In clubs, we reassure our guests and new members that Toastmasters is a safe place to fail. In putting myself out there as the booster club founder and leader, what was the consequence of failure? The wrestling team would be disbanded, dozens of student-athletes would lose their sport of choice, and countless parents and administrators would be able to say I wasn’t up to the task.

I definitely felt the pressure!

HPL In Action

One of the first steps in the HPL program is assembling a guidance committee to advise you through your project. In forming my guidance committee I drew upon three people who had unique perspectives on, and different stakes in, my project.

I asked the school’s athletic director to help, since his understanding of the sports program would be invaluable. I asked a good friend and fellow Toastmaster to help, since she had a military background similar to mine (I served in the United States Air Force for more than 19 years), and I regard her opinion highly. Lastly, I asked my wife to help, since she knows me better than anyone else and could offer advice no one else could.

From the athletic director, I learned about the wrestling team’s debt, annual losses and the costs involved in running such a program. This let me know where we were starting from and how far we needed to go. The athletic director gave the team excellent opportunities to raise funds, such as through raffle ticket sales and concession stand sales at other teams’ events, and it was up to us parents to make the most of it.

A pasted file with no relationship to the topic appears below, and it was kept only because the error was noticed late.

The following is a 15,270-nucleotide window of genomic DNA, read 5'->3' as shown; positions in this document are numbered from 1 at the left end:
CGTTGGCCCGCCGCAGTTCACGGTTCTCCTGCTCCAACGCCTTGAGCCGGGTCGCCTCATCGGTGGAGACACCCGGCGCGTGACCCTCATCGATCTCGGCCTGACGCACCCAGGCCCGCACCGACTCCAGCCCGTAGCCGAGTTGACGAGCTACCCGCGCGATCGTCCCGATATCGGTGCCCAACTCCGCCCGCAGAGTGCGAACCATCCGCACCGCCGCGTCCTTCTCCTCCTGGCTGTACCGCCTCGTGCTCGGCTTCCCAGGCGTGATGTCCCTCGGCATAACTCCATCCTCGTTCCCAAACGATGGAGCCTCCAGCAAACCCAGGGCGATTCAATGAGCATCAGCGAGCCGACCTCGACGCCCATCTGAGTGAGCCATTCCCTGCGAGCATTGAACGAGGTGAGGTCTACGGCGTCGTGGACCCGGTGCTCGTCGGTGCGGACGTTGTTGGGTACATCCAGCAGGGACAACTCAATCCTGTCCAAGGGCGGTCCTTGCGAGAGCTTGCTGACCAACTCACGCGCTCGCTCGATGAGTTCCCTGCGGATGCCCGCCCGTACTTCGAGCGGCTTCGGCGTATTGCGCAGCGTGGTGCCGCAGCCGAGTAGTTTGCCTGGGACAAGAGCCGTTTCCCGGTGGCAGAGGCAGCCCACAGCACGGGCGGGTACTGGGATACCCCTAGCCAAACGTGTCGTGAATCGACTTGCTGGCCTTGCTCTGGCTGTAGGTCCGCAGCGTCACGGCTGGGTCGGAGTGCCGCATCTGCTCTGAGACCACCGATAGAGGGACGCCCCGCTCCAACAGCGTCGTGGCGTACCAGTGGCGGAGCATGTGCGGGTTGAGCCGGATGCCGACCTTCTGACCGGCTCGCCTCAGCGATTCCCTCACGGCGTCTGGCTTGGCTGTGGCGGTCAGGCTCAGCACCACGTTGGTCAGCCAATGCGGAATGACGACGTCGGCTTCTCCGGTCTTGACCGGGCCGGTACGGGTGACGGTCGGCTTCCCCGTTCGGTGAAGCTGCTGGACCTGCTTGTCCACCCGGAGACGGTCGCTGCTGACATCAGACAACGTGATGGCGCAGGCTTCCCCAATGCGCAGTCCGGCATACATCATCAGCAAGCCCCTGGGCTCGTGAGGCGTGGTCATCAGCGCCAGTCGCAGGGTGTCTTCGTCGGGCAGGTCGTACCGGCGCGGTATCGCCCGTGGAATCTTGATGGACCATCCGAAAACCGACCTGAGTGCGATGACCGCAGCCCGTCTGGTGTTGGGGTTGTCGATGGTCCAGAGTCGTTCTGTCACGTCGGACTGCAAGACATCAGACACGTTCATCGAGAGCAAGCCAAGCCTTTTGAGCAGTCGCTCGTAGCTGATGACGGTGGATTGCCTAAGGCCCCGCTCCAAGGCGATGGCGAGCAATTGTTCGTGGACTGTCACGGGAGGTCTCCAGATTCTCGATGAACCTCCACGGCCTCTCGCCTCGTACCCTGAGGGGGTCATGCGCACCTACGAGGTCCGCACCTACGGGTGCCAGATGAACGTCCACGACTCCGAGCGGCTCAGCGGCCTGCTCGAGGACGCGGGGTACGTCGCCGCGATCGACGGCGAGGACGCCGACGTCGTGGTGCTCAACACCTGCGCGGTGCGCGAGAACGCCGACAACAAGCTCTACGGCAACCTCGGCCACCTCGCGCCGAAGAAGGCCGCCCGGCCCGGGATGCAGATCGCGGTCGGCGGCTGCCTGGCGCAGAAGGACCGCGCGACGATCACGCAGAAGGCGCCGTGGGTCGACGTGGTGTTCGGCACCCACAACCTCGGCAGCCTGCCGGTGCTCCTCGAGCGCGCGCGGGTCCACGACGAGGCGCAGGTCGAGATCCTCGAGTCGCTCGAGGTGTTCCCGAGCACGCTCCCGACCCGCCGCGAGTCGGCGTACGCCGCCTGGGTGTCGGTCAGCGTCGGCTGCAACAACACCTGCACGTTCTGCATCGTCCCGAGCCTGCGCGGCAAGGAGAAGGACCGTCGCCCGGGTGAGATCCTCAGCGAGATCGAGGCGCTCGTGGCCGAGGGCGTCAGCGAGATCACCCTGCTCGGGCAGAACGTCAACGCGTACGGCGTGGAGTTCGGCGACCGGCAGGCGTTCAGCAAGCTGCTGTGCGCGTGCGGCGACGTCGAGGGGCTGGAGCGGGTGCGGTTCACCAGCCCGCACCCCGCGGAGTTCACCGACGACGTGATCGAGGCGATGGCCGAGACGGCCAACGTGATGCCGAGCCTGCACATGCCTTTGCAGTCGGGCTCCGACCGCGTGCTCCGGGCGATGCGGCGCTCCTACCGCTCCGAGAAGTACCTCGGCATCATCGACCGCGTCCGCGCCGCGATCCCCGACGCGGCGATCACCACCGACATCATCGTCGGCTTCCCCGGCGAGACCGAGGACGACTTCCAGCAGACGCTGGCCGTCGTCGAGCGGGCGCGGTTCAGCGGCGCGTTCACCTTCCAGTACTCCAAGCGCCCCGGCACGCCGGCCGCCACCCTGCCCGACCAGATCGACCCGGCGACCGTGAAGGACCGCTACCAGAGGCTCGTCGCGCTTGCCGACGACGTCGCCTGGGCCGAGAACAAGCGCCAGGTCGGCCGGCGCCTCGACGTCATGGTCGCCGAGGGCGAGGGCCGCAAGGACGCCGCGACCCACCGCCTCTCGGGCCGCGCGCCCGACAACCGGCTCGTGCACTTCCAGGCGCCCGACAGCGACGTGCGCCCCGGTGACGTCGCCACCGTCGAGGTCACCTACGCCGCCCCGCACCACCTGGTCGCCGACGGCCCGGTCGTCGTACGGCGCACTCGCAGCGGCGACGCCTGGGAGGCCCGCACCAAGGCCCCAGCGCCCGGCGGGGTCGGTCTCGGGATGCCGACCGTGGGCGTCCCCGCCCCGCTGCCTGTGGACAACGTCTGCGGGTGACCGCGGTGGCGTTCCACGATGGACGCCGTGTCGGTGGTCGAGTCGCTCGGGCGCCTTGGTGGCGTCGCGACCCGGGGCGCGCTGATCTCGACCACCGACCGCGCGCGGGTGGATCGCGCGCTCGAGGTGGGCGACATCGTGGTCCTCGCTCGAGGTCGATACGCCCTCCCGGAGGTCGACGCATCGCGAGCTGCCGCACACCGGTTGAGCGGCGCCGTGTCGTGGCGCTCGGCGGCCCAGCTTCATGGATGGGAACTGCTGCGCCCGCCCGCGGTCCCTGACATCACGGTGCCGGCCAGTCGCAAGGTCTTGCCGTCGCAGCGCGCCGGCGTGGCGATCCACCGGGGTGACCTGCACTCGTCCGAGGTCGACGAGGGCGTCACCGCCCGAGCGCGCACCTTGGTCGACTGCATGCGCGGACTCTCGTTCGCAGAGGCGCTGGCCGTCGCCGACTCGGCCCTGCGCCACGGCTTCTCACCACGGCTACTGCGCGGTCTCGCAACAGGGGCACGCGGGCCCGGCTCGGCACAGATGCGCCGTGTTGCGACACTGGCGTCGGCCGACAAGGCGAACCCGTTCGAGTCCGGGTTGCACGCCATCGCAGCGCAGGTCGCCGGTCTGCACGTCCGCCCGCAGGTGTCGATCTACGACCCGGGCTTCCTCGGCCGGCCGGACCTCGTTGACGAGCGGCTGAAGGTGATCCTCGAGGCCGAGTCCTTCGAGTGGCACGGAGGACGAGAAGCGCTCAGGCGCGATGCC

Next in my project, I met with the other parents and formed an action team. This was the group that would take the steps needed to accomplish the project goals. The parents were eager to rally behind me and I quickly discovered the high enthusiasm so many of them had for the team. They had only been lacking in focus and leadership. We named coordinators for transportation, concession-food sales, and for providing food before and during matches, as well as for other fund-raising efforts.

We then appointed volunteers to committees run by each of the coordinators, and gave the coordinators wide leeway on how to accomplish their goals. Since we were starting from nothing, any accomplishment would be an improvement!

Following Up

Over the course of the project, I discovered that a key aspect of leadership is follow-up communication and that I was lacking in this area. I assumed too much of some volunteers who preferred more guidance and structure, and they floundered when I stepped back and let them go on their own. This frustrated me until I realized that the failure wasn’t theirs but mine.